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Assuming a collection of objects, each of which needs to be drawn at a specific layer, at what point would it (or ever) be better to sort each object by layer rather than looping multiple times and drawing a layer at each pass? More importantly how would you arrive at this conclusion? Bonus points for a sort algorithm you would use if you would sort?

for (obj = each in collection) {
  for (i=0; i<=topLayer; i++) {
    if (obj.layer == i) {
      obj.draw()
    }
  }
}

/* vs. */

function layerCompare(obj1, obj2) {
  return (obj1.layer > obj2.layer)
}

collection.sort(layerCompare) 

for (obj = each in collection) {
    obj.draw()
}
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A lot of good answers here. They are all correct in their own way so picking one is hard. – Nick Van Brunt Aug 18 '09 at 18:15
up vote 3 down vote accepted

If you loop through every layer and every object, that is O(m*n) where m is number of layers and n is number of objects. However, if you sort the layers ahead of time with something like quicksort, you can sort them in O(n*log(n)) and then draw them in O(n), yielding a total complexity of O(n*log(n) + n) = O(n*log(n)).

So in theory, its always better to sort them. In practice, you would have to benchmark.

EDIT: On second inspection, the cutoff is whether m < log(n). If the number of layers is less than the log of the number of objects, then you should do the double loop, otherwise sort them.

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Thanks for the big O break down. This is exactly what I was looking for. In most cases the objects will heavily outnumber the layers which is why I was considering the double loop. – Nick Van Brunt Aug 17 '09 at 21:03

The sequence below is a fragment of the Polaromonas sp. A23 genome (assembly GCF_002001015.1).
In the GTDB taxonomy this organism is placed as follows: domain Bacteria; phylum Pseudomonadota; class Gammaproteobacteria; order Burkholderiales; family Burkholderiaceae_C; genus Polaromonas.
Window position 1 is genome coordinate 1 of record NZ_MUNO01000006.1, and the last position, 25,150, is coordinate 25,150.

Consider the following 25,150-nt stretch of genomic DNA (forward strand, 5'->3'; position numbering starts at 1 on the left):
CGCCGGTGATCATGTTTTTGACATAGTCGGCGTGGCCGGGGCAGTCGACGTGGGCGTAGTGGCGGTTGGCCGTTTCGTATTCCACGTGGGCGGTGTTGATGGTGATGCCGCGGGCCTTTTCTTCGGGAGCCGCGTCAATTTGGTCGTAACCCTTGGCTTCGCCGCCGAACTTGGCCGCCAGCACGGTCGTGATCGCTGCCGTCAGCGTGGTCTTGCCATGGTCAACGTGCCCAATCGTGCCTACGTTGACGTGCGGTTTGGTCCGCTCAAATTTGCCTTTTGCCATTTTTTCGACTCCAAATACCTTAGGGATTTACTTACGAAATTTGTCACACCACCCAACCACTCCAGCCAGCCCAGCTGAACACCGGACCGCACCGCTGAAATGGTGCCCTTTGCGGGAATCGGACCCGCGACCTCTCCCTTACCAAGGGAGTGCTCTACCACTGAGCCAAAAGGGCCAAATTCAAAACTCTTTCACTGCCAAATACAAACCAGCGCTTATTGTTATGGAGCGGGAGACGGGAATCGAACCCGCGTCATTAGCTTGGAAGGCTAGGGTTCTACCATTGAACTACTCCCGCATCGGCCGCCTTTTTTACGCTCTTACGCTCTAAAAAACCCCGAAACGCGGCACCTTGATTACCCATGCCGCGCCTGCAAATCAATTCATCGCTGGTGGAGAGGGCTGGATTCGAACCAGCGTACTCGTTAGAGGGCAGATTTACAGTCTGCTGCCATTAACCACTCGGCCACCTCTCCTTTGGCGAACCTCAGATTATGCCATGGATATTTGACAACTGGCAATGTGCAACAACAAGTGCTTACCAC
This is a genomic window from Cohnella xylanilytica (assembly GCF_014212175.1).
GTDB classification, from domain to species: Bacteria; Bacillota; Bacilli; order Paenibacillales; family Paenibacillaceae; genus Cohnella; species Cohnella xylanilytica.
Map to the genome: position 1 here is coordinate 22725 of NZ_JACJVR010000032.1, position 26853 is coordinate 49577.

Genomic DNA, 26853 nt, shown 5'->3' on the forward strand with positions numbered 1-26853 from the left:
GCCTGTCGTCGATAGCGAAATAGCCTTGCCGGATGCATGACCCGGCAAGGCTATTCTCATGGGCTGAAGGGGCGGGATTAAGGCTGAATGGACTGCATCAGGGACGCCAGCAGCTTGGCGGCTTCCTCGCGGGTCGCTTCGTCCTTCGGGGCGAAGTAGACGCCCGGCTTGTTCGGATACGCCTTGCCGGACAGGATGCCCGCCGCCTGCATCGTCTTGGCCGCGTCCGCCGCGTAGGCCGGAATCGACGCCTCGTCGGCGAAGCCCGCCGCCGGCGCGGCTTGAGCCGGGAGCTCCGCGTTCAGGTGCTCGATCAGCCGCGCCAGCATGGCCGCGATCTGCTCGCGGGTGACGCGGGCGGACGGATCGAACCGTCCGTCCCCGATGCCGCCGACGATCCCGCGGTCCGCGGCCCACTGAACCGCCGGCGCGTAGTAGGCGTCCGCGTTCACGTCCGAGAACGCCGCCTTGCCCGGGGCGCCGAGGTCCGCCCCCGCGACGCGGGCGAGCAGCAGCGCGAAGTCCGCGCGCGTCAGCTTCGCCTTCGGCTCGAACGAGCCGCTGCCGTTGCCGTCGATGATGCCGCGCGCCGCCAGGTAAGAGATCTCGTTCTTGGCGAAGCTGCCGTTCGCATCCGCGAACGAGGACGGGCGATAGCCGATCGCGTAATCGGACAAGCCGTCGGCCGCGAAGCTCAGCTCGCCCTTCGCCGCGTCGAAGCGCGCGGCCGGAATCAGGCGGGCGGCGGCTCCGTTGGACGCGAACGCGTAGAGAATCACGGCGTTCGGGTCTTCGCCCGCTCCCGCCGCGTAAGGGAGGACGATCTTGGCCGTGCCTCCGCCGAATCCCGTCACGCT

You can't just divide big-O and ignore constant factors. – Pete Kirkham Aug 18 '09 at 9:01
    
well, you can talk about constant factors (and that can be very important), but as far as big-O goes, you can divide out constants. en.wikipedia.org/wiki/Big_O_notation – twolfe18 Aug 18 '09 at 15:45
    
You divide out the constants to get the big-O growth. What your m < log (n) statement is saying is absolute time, not growth, so you have divided two different constants out from each sides. You've gone from a < Kamn and b < Kbnlog(n) to having a < b implied by m < log(n), rather than a < b implied by Ka * m < Kb * log(n). The big O growth limits say nothing about whether one or the other is faster in absolute terms. – Pete Kirkham Aug 18 '09 at 20:26
    
I am not assuming m (number of layers) is a constant. When I say m < log(n), m and n are both variable, but you might know for a fact that over the set of all possible m's and all possible n's m < log(n) depending on the circumstances. If you knew ahead of time how many layers where being used (or even if the number of layers is finite), then you would remove the m term. – twolfe18 Aug 18 '09 at 20:53

If your code is such that not many layers come and go, it makes vastly more sense to always keep your layers sorted. One such way to accomplish that trivially is to make a layer itself a drawable object that can contain objects. At this point, your layering is built into the recursive nature of the layer object itself.

Alternatively, you could just have a layer list which each layer being a single list of objects.

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I would maintain a separate collection for each layer (and not have layer as a property of each object), rendering the question moot. Reassigning an object to a different layer (with an add and a remove) would only be (roughly) twice as expensive as changing an object's layer property, and you would completely avoid the cost of either a sort or a bunch of iterations to get the objects in each layer.